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Inmate recovers, prison staff to wear masks, punishment for parole violations relaxed
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Inmate recovers, prison staff to wear masks, punishment for parole violations relaxed

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Department of Corrections staff will begin wearing these cloth masks made by inmates. 

Gov. Kristi Noem and the Department of Corrections have made several recent changes and announcements about coronavirus safety in state prisons. 

Noem has ordered the DOC to relax the usual punishment for parolees who test positive for drugs during the COVID-19 outbreak. And the DOC announced that all staff will begin wearing cloth face masks at work.

The DOC also shared that the inmate from the minimum-security unit at the women’s prison in Pierre who tested positive for COVID-19 has recovered. All other inmates from her unit that were quarantined have now been released.

The DOC previously reported that 155 inmates were being observed after having positive contact with the woman who tested positive. It’s unclear if they were all placed in quarantine. The DOC has not said if any staffers were under observation or quarantine. 

The change in punishment for drug parole violations is the first step by Noem and the DOC that will limit the number of inmates in state prisons during the COVID-19 outbreak. They previously said they’re not planning on conducting any special early releases.

Some local criminal justice systems in South Dakota — including those in Pennington and Minnehaha counties — have taken multiple steps to reduce the amount of new people being booked into jails while lowering bonds or quickly processing those who are already locked up.

Other leaders and community justice systems across the country have also ordered changes to lower the number of people in jails and prison to prevent coronavirus spreading among inmates and staff.

The Centers for Disease Control says the best way to prevent COVID-19 is to avoid large crowds and close contact with others and keep yourself and your surroundings clean. The CDC also says that people who live and work in correctional facilities are at higher risk of contracting the virus since they are in crowded, close quarters, and have new people coming and leaving each day. Inmates also have access to fewer sanitation products than those in the outside world.

South Dakota prisons and jails have not been as hard hit as others across the country. So far, state and local officials have reported that one prison inmate had the virus and that a contractor for the Lawrence County Sheriff's Office had tested positive

In contrast to South Dakota, 273 inmates at the Rikers Island Prison and 374 staff members across the New York City jail population have COVID-19 as of April 5, according to an April 6 TIME story. One inmate and four corrections officers have died. And 234 inmates and 78 staffers at the Cook County Jail in Chicago have the virus, according to an April 7 story in the Chicago Tribune. One of those inmates has died.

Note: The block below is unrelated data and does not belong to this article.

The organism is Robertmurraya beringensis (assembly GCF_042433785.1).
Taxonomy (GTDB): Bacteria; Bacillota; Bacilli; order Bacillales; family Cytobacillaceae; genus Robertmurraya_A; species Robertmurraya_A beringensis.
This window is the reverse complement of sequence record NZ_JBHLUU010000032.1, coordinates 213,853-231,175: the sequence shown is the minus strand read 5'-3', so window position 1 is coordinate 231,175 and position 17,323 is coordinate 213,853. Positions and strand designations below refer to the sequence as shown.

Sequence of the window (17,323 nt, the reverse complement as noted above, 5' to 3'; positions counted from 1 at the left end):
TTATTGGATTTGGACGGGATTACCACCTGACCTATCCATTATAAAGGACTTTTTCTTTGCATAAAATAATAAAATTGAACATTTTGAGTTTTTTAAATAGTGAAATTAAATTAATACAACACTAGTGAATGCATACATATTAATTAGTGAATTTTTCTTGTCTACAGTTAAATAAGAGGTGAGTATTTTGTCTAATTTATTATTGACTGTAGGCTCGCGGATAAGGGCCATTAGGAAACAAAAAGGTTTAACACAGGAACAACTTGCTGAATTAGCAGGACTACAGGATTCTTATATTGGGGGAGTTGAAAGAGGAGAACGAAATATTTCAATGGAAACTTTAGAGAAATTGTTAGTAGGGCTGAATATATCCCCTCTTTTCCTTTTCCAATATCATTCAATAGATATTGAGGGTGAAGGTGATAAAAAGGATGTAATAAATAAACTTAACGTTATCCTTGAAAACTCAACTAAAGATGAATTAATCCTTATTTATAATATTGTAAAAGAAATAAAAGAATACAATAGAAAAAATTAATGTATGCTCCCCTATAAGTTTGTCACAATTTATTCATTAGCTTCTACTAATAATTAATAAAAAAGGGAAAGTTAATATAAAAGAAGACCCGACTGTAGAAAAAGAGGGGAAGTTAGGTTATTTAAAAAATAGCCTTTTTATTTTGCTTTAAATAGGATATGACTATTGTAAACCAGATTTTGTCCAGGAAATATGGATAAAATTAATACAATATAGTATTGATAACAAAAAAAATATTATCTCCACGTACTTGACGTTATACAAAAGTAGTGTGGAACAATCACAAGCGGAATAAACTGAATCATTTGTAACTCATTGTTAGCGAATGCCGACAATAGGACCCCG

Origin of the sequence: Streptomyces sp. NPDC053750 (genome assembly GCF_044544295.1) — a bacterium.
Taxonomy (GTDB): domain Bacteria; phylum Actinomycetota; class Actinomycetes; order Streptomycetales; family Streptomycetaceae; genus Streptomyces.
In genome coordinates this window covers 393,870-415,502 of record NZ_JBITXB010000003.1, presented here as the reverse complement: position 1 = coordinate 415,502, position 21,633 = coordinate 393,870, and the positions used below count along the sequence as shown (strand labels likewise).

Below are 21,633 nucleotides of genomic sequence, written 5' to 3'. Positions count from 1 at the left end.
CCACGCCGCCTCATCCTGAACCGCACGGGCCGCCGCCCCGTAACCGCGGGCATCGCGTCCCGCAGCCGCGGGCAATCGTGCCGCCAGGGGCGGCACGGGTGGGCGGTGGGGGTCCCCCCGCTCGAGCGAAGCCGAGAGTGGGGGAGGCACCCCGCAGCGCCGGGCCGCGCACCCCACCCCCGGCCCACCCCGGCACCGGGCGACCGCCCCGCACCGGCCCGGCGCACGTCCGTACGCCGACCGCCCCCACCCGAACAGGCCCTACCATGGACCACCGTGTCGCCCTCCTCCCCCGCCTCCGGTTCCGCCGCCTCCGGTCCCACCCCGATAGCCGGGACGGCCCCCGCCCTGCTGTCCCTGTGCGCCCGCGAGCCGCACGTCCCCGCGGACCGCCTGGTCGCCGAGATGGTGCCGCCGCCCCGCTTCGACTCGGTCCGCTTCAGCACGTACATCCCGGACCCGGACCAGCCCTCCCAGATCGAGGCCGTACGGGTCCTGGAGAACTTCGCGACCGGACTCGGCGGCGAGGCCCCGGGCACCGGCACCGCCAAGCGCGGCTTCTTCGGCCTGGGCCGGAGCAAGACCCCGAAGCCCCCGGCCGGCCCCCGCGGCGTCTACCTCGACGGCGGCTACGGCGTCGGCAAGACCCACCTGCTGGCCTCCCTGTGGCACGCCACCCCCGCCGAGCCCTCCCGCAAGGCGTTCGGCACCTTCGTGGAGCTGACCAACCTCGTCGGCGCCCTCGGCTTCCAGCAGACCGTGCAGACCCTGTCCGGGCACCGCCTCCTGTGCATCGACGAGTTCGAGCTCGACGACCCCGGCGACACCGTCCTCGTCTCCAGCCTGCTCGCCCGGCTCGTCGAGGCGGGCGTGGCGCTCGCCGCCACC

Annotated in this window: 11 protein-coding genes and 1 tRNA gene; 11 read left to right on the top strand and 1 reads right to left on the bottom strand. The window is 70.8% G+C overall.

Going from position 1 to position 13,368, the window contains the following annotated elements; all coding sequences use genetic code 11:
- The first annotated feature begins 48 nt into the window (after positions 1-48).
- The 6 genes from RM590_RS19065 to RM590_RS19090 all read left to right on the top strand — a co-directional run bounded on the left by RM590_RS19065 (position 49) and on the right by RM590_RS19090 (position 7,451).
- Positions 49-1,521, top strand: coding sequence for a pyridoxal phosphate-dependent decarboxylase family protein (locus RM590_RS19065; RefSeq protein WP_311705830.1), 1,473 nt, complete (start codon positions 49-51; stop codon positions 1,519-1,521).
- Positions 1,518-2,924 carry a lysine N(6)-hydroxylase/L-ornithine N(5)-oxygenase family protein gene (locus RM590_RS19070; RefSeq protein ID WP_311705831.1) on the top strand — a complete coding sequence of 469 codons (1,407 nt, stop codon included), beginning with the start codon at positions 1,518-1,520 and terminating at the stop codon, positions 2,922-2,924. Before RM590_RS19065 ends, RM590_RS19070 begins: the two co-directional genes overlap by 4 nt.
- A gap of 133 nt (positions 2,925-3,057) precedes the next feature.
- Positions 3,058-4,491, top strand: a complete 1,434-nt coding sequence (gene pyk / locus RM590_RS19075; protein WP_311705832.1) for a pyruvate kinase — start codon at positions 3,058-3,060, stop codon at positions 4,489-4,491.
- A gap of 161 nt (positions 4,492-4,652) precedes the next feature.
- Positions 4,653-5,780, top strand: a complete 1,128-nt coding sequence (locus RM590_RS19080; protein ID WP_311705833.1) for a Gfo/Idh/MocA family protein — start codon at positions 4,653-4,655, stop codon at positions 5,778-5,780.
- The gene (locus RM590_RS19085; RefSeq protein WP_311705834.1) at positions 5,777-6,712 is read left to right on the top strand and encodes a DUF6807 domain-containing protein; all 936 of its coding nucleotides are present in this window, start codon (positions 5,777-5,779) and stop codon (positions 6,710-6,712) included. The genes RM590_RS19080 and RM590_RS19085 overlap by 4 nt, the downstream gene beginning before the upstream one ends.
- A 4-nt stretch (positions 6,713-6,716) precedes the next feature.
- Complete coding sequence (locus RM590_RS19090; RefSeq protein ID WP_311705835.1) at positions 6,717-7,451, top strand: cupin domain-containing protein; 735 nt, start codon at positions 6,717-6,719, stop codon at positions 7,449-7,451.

Parole, mask changes 

South Dakota law says that people on parole who test positive for a controlled substance must be punished with “some period of incarceration.”

“Strict compliance” with this law will “prevent, hinder or delay necessary actions to cope with this (coronavirus) emergency in all counties of our state,” Noem wrote in her April 7 executive order.

During the coronavirus outbreak, Noem wrote, the DOC should instead create a policy “that reflects the nature of responding and mitigating to the emergency in the best interests (of) the health and safety of the state’s institutions and inmates.”

Noem wrote that this policy could, for example, allow for alternative punishments to incarceration or deferring incarceration until the pandemic is over.

Meanwhile, the DOC announced April 8 that all staffers will begin wearing cloth face masks created by inmates at Pheasantland Industries. Inmates began making the masks and other protective gear earlier this month and are paid 25-50 cents an hour depending on experience.

The DOC says it’s taking this step “out of an abundance of caution” and noted that while the CDC has told people to wear masks in public, it hasn’t ordered all staff in correctional facilities to do so.

The DOC did not say if inmates will have access to the masks in certain circumstances. But it said “the greatest risk to introducing the virus into our facilities is from people coming in from the outside, which is why staff will be wearing them.”

Cloth masks are meant to prevent people with asymptomatic COVID-19 from spreading the virus to others, according to the CDC. The agency says masks should be worn in public settings where social distancing measures are difficult to maintain, especially in areas with significant community-based transmission.

The CDC doesn’t say that inmates or corrections staff should wear face masks at all times, but it does say they should wear them and other protective gear in certain situations.

— Contact Arielle Zionts at

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